Rep. Chris Van Hollen (D-Md.) had strong words for Republicans' proposed budget on Sunday, telling NBC's "Meet The Press" that it's "the Romney plan on steroids."
When pressed by host David Gregory about the difficulty of justifying tax increases in cash-strapped cities, Van Hollen charged that the GOP plan services the needs of the wealthy at the expense of middle-income families.
Well, David, two things. 1) the Senate Democratic plan has less tax revenue embedded in it than the bipartisan Simpson-Bowles plan. Number one. Number two, Republicans, in their budget, say there are about $5.7 trillion in tax breaks that you can eliminate.
Their plan would drop the top rate from 39% to 25%. They claim that they're going to make that up by just taking away deductions from the wealthy, but the reality is they're going to be raising taxes on middle income taxpayers. Family will pay $2,000 more in order to finance tax breaks to the very wealthy. It's like the Romney plan on steroids.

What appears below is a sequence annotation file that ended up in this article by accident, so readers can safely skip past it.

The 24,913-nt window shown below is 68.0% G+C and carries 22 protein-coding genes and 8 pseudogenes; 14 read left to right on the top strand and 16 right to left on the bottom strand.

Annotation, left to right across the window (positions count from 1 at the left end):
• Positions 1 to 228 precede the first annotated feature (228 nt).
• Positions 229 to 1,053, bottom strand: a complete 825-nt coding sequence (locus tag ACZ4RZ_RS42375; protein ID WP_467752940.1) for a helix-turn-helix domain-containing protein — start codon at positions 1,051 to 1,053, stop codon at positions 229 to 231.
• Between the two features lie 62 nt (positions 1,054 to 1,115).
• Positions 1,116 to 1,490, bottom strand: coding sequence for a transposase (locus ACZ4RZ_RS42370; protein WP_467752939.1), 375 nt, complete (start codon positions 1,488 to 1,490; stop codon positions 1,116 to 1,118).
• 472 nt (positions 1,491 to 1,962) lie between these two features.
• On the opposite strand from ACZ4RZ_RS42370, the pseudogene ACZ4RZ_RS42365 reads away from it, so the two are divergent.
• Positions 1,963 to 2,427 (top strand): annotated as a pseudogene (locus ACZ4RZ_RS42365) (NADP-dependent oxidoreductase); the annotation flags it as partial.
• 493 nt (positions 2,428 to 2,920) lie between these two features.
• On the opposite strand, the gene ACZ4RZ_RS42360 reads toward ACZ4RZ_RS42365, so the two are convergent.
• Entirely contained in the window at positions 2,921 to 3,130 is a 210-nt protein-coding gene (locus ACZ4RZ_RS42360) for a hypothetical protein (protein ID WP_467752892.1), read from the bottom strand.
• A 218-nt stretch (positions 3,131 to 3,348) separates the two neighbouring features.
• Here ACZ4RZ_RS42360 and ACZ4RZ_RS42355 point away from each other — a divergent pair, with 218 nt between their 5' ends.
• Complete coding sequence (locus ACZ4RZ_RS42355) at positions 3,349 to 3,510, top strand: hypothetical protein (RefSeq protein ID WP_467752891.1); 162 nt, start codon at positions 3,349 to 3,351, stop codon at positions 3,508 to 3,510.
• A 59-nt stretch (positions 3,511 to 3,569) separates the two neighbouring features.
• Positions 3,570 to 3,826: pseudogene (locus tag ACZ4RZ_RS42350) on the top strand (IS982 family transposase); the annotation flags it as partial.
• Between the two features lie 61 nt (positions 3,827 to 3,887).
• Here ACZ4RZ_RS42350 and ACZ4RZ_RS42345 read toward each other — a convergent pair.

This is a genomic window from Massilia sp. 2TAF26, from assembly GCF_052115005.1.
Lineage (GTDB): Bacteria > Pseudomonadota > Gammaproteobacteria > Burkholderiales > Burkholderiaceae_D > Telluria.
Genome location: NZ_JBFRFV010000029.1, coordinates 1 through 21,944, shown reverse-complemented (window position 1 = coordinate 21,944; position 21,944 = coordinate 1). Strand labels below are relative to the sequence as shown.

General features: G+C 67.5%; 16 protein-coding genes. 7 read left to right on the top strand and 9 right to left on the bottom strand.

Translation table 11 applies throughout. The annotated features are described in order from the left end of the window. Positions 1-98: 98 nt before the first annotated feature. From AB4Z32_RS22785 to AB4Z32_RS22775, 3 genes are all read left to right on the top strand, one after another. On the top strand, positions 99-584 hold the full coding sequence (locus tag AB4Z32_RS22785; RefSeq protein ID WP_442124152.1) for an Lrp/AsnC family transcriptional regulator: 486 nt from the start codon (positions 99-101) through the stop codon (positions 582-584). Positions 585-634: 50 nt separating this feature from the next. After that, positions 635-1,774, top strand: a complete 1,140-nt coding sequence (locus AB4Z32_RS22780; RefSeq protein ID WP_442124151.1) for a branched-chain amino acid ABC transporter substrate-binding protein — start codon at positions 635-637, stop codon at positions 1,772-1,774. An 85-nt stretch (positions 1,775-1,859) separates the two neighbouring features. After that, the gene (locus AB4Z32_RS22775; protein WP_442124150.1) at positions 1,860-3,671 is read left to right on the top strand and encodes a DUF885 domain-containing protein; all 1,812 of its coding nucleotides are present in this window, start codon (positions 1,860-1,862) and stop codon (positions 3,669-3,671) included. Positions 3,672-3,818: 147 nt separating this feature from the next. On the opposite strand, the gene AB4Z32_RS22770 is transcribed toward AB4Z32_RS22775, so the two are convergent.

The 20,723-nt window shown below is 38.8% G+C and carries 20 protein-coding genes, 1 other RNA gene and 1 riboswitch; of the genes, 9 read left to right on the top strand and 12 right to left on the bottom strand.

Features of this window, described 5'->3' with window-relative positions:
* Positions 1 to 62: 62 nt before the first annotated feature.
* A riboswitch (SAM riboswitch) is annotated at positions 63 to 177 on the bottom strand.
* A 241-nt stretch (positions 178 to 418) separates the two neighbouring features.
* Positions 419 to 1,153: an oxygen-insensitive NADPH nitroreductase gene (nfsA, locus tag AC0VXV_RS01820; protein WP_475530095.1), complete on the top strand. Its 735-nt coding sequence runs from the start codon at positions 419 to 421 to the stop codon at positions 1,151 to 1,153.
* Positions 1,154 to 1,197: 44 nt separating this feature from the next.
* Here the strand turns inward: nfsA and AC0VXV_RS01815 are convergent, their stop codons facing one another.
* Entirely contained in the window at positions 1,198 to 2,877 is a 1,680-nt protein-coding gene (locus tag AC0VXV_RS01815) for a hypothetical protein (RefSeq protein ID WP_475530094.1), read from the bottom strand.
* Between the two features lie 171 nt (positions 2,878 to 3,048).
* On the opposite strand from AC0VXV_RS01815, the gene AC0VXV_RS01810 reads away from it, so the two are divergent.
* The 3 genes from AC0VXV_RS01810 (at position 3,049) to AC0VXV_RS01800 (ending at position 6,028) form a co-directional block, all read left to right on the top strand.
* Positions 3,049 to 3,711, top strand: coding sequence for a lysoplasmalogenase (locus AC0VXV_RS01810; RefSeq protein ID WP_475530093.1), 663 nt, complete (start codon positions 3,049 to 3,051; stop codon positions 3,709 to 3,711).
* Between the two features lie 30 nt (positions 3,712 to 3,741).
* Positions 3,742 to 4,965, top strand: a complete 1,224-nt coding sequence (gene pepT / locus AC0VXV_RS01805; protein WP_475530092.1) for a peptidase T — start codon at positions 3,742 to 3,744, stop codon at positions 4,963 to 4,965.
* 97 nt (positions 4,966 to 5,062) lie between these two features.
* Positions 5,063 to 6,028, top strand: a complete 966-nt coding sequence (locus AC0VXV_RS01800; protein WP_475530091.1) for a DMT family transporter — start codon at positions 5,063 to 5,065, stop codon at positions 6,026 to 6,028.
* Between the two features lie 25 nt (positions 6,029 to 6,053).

Budget standard-bearer Rep. Paul Ryan (R-Wis.) proposes to balance the nation's debt in 10 years, through a series of moves that include repealing Obamacare and slashing Medicare/Medicaid programs.
"Are a lot of these solutions very popular, and did we win these arguments in the campaign? Some of us think so," Ryan said last Monday.
During the course of the 2012 presidential campaign, Romney's tax plan was panned as a roadmap that did not add up -- headed by pledges to cut tax rates by 20 percent, without raising any taxes on middle-class families. The Washington Post's Ezra Klein summed it up last August as a "fantasy."